Perth Amboy, were among those who
signed the petition.
Pianos at the old stand. Peder
Olson, 8<J Smith street.
6-9to7 -4 ? e. o. d? ad v.
Tore Down Sign.
Detective Peltier recently put a sign
outside upon the Adelaide Building
which he says persons known to him,
with malicious intent have torn down
twice now, and if they do it again
arrosts will follow.
F.J. LARKIN, 357 STATE Street,
will do plumbing, steam, hot water
and hot air heating on monthly pay
B hhhiimIh of Merchants, Manufacturers, Corporations
ACCOIiniS and Individuals Solicited i
INTEREST PAID ON ) 2 per cent, on $ 500 or over
DAILY BALANCES \ 3 per cent, on $1,000 or over
Safe Deposit Boxes to Rent at Low Rates
'HE FIRST NATIONAL BANK
V .^%\SMrriI STREET, PKItTII AMBOY, N. J.
vial I Profits I Deposits; $1.000.000
III 11 W WABBY OONABI)
'03 GLASS RECEIVE DIPLOMAS
OF GRADUATION FROM
Auditorium was Crowded Last Night to see the Largest Class in
History of the School Graduate-Diplomas Presented
to the Scholars by County Superintendent H. 6. Willis
?Interesting Discussion on the Labor Question
Between two Members of the Class.
Twonfcy-one pupils roceived diplomas
at the commencement exercises held
in tho Perth Amboy High School
auditorium last night. The stage of
the auditorium was beautifully decor
ated with American flags and bun tin sr.
Great cVsters of daisies and other
wild flowers had a very pleasing
effect. At 8. 15 the twenty-one grad
uates came on the stage and a few
minutes later the orchestra played an
The program was opened with an
invocation by the Rev. S. T. Jackson,
pastor of Simpson M. E. church. An
other selection by the orchestra fol
lowed. When tho last strains had
died away, Leon Kaplan, the presi
dent of the class, arose and walked to
the front of the stage to deliver his
oration with introductory. He wel
comed all who were present and thank
ed the faculty for their hard and care
ful work in making the graduating
class what it is. Mr. Kaplan had for
the subject of his oration, "An Inde
pendent Spirit. " In a masterly style
he told of the difficulties of the world,
how everyone was struggling toward
a little white marble building set on
a higli mountain, and this was called
Success. He told of how everyone
was also trying to reach this building
and the one to get there thus far wae
Miss Qeorgie Owens followed Mr.
Kaplan with an essay entitled : "Good
Cheer." Miss Owens had a very
pleasing manner as she told what good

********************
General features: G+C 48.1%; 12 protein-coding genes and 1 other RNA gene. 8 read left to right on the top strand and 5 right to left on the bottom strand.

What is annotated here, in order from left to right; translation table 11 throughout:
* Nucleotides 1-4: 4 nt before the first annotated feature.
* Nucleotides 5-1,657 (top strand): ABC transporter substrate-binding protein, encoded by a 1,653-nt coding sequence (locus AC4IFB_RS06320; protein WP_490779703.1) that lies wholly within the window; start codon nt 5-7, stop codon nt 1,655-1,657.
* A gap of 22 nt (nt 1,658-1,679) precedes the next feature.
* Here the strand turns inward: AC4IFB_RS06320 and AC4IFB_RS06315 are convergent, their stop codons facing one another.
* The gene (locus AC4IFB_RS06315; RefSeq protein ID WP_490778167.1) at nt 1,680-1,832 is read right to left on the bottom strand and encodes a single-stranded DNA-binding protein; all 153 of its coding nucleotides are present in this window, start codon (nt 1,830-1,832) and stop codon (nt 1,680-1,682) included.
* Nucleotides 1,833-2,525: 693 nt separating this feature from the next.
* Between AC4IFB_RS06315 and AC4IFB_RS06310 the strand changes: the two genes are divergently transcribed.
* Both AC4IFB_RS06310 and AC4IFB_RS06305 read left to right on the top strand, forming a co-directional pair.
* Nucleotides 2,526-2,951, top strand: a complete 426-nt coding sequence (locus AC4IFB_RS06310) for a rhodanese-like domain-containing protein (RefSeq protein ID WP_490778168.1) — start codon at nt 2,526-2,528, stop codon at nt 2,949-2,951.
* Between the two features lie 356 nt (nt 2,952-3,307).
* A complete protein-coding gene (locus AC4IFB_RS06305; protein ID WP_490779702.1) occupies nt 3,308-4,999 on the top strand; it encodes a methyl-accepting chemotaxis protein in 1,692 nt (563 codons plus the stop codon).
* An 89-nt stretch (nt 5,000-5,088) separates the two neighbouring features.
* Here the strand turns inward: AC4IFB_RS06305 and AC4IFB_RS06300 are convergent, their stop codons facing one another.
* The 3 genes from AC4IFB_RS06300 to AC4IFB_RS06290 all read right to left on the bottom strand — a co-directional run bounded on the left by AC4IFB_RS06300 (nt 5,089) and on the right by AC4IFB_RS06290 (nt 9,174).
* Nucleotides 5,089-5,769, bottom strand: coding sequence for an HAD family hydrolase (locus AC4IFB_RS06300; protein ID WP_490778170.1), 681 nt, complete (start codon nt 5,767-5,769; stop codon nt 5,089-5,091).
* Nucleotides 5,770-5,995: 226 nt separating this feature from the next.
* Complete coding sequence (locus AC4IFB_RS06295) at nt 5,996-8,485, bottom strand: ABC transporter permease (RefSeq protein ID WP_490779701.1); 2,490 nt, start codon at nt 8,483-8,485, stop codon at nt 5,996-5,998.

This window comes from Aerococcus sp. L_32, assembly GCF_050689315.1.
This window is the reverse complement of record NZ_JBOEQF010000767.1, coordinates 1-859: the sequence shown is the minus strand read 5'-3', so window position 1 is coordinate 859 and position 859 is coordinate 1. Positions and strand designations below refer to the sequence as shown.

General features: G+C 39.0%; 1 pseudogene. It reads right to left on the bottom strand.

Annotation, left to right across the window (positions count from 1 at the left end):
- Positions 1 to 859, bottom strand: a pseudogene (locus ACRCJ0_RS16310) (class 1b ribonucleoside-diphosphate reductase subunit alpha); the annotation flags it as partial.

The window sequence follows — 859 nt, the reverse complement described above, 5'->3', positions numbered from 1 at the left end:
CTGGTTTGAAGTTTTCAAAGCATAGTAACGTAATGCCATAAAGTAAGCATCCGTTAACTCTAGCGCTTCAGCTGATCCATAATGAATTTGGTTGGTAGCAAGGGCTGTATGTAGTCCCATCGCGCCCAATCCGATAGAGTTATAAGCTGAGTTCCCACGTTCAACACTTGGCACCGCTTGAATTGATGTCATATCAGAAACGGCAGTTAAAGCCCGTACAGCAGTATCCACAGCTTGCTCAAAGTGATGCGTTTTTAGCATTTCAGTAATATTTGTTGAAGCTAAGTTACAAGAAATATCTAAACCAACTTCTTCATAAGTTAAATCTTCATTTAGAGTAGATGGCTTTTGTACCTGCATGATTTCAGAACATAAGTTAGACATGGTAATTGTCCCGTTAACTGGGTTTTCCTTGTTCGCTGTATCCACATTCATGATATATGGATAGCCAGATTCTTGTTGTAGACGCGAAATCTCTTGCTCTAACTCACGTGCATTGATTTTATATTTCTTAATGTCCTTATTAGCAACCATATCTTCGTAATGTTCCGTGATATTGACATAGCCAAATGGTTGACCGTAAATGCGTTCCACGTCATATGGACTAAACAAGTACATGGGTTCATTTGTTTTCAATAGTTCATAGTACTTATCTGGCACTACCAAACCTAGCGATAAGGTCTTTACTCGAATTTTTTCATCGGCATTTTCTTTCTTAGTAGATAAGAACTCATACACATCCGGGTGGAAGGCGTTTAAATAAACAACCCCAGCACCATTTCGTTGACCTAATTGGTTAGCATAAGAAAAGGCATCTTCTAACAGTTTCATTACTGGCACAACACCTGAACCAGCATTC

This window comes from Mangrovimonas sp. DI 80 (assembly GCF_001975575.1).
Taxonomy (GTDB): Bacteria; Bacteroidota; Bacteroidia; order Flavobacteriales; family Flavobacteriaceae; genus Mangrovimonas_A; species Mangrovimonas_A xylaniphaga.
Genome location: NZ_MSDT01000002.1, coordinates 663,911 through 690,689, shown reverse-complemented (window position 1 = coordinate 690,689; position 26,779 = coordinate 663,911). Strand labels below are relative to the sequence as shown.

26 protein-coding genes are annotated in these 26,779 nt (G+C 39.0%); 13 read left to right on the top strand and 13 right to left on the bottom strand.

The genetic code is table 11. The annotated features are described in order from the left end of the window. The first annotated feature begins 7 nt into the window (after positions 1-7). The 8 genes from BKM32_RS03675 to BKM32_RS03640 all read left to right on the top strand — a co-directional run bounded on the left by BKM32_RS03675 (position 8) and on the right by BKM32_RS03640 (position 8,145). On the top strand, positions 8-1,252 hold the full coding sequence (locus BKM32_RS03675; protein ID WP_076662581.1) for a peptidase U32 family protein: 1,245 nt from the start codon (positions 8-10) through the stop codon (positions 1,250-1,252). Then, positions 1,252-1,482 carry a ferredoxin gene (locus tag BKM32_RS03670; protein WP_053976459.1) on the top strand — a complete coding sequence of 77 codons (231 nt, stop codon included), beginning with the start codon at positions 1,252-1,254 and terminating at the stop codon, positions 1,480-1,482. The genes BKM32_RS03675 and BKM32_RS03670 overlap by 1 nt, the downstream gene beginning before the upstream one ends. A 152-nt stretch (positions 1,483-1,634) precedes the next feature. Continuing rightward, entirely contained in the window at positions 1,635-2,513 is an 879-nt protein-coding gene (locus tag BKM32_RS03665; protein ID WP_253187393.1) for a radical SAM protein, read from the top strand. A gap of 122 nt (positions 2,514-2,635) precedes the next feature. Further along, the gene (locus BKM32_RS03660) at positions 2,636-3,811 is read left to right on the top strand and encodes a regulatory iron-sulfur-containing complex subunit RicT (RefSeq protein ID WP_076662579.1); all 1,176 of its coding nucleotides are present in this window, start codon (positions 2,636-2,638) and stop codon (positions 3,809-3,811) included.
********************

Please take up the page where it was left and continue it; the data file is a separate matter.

cheer had done for tjio world, how
those of good cheer always got along
a great deal better than those who
were always worrying. The orchestra
gave another selection and then Miss
Edna Ooutts Rave her essay, "Grace."
Miss Ooutts is very popular in the
High School and her subject seemed
very appropriate for the reader. In a
charming way she told of grace, de
Miss Lettie Tooker followed Miss
Ooutts with a very interesting essay.
Her subject was " The Queens of the
World." She began with queens in
ages past, coming down to Quoen
Victoria and finally queens of America,
whom she doscribed as being queens
without a title.
"Resolved, That Labor Organiza
tions do not materially Benefit the
Workingman," was the subject of a
discussion between Joseph Grownev
and Dewitt Garretson. Mr. Growney
read a paner on the afirmative tolling
of the harm tho unions have done
especially in late years when they
havo closed down large factories, and
liow thev have also made men and
thoir families starve to the bitter end.
Mr. Garretson, on the negative, told
how the anions had sent wages up to
such a fair standard that the me
chanics, who in years gone by were
compelled to take his boy or girl ont
of school and pnt them to work be
cause they received such poor wages,
are now able to get a fair day's pay.
While the orchestra played another
selection the audience discussed the
merits of the papers thev had just
heard. They had been listened to
with marked attention and both were
When the music ceased Miss Grace
Martin reau an essay on "Human in
fluence." She explained how human
influence ruled the world.
Arthur Boughton took for the sub
ject of his oration "The Essential
Element of Character." Mr. Bough
ton gave a good description of the
subject he had chosen and handled it
with much credit.
The County Superintendent of
Schools, H. B. Willis, was then intro
duced. He made a short address in
which he said:
" When I received an invitation to